What’s the cost of NOT listening to customers?

monkey A company goes through a change at the top.  The new CEO comes from a financial background.  The new CEO institutes cost-cutting measures (after all, it’s what they know).  One item cut, all the customer feedback mechanisms – that means print surveys, point-of-sales surveys, and online feedback.  The company saves some money on cutting those items, but at what expense?

Is it a real loss after all?

I’m sure most readers will say that if they stop listening to customers then how will they know what customers want, or what customers think about their products and services, and what behaviors customers are exhibiting?  All valid points and probably true.  But the company could use other measures to track customer behavior such as revenue, purchases by segment, calls to customer support, and sales staff feedback.

What is the hidden price paid?

Think about the message the CEO is sending to the staff.  “We used to gather feedback, now we don’t, so maybe we don’t really care about our customers?”  It just seems natural to most employees to listen to customers.  For those not on the front-lines how else will they know that state of customer relationships?  For those on the front-lines how will they know if their experience is consistent with other front-line employees?  I have seen employee morale at companies like this really take a hit.  This change in policy, and how the void will be filled needs a good explanation from the new CEO to keep everyone on-board.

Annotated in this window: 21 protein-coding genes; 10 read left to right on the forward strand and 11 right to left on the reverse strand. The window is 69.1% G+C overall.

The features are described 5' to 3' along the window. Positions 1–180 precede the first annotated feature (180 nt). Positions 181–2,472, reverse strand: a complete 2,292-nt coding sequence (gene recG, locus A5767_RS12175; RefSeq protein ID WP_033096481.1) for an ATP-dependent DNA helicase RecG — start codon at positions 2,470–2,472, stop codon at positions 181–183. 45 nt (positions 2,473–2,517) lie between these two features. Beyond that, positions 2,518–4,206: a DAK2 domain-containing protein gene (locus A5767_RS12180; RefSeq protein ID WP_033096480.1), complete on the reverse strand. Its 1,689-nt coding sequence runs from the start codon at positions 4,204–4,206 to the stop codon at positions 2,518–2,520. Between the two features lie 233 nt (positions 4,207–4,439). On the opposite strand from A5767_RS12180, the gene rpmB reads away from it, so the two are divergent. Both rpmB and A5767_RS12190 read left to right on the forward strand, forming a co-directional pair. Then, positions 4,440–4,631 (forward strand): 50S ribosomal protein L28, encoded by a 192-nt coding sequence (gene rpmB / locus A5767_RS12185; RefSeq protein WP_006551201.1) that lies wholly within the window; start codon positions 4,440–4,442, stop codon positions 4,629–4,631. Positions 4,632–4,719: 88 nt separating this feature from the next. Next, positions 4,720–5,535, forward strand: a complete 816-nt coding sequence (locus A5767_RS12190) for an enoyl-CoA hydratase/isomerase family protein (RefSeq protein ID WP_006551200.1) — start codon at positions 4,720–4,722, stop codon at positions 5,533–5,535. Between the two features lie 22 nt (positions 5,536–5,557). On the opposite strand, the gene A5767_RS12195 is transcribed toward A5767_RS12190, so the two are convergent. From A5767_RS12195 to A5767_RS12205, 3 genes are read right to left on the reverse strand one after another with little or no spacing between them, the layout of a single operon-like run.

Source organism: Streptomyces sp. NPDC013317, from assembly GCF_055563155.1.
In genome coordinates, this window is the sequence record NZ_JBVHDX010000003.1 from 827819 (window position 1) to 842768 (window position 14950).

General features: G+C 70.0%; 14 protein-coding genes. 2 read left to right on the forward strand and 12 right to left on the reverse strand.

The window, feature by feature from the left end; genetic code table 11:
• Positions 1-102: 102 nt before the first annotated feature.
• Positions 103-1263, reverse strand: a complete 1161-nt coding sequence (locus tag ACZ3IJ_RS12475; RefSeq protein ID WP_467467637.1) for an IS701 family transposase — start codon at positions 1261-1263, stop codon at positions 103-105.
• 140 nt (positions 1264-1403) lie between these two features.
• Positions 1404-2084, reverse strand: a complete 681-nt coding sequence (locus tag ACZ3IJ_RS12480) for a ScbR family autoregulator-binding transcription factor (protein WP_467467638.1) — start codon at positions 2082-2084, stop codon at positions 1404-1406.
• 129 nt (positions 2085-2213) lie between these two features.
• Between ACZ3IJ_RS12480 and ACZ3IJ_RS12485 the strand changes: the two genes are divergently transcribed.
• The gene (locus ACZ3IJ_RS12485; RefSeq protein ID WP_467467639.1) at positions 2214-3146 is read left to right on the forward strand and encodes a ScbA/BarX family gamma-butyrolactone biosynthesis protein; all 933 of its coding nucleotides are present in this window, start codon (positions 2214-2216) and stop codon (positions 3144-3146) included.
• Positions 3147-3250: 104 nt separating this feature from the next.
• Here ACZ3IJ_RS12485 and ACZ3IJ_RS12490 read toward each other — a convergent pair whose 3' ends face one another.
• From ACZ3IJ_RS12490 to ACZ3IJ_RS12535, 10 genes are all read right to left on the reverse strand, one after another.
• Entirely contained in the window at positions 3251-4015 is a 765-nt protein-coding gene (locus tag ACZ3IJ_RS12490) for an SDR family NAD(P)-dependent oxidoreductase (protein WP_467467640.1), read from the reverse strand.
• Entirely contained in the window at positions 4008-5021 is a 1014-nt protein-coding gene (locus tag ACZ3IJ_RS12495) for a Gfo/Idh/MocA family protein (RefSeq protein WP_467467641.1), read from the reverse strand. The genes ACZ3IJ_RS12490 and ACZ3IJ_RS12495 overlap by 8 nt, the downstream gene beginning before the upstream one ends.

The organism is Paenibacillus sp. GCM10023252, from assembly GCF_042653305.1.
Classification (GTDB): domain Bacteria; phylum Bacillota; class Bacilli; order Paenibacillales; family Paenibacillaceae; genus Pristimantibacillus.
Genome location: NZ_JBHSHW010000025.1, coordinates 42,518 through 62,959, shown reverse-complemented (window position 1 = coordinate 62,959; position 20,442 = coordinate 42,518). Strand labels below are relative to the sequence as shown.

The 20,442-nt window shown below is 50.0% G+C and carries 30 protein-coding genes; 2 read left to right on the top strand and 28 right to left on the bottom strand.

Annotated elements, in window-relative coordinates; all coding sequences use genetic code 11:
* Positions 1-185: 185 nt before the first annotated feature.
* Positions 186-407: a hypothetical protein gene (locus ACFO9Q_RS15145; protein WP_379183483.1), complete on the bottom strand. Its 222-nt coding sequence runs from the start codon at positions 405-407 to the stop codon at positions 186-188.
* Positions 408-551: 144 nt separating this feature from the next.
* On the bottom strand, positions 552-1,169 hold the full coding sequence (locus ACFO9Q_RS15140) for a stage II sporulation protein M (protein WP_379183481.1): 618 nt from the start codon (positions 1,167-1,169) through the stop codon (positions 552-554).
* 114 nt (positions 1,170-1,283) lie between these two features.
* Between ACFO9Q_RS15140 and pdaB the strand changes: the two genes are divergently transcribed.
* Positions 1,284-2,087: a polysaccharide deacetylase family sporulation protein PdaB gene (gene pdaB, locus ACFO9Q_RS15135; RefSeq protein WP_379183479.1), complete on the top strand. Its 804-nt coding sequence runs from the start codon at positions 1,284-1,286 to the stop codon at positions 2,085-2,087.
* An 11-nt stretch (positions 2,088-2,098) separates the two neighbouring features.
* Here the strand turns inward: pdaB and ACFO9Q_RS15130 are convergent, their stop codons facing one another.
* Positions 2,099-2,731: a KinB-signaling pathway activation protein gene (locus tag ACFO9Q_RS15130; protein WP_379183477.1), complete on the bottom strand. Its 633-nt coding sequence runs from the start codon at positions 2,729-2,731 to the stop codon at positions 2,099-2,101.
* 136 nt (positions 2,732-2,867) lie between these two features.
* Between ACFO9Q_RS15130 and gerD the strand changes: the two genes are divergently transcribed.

I’m all for cost-cutting measures if they make sense.  A real business leader needs to be able to balance cost-cutting with customer-caring.  I’ve yet to see a business only cut it’s way to growth…

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6 Responses

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  2. Absolutely! It’s not even that difficult to monitor what customers are saying if you use tools like Twitter and Technorati. There’s no excuse for not listening!

  3. The big problem with this thinking is that the CEO is only concerned with “bottom line” and neglects to see the effects it can have on “topline” Sure you saved some money, but you also lost some customers.

  4. @ Charles – Definitely agree, it doesn’t take a lof of work to monitor your customers online, and Twitter can provide an excellent forum for some rich dialog with customers.

    @Vince – Yes! Perhaps it is the short-sightedness of these type of CEOs. WIth that kind of thinking, maybe they won’t be around long enough to see the loss of customers.

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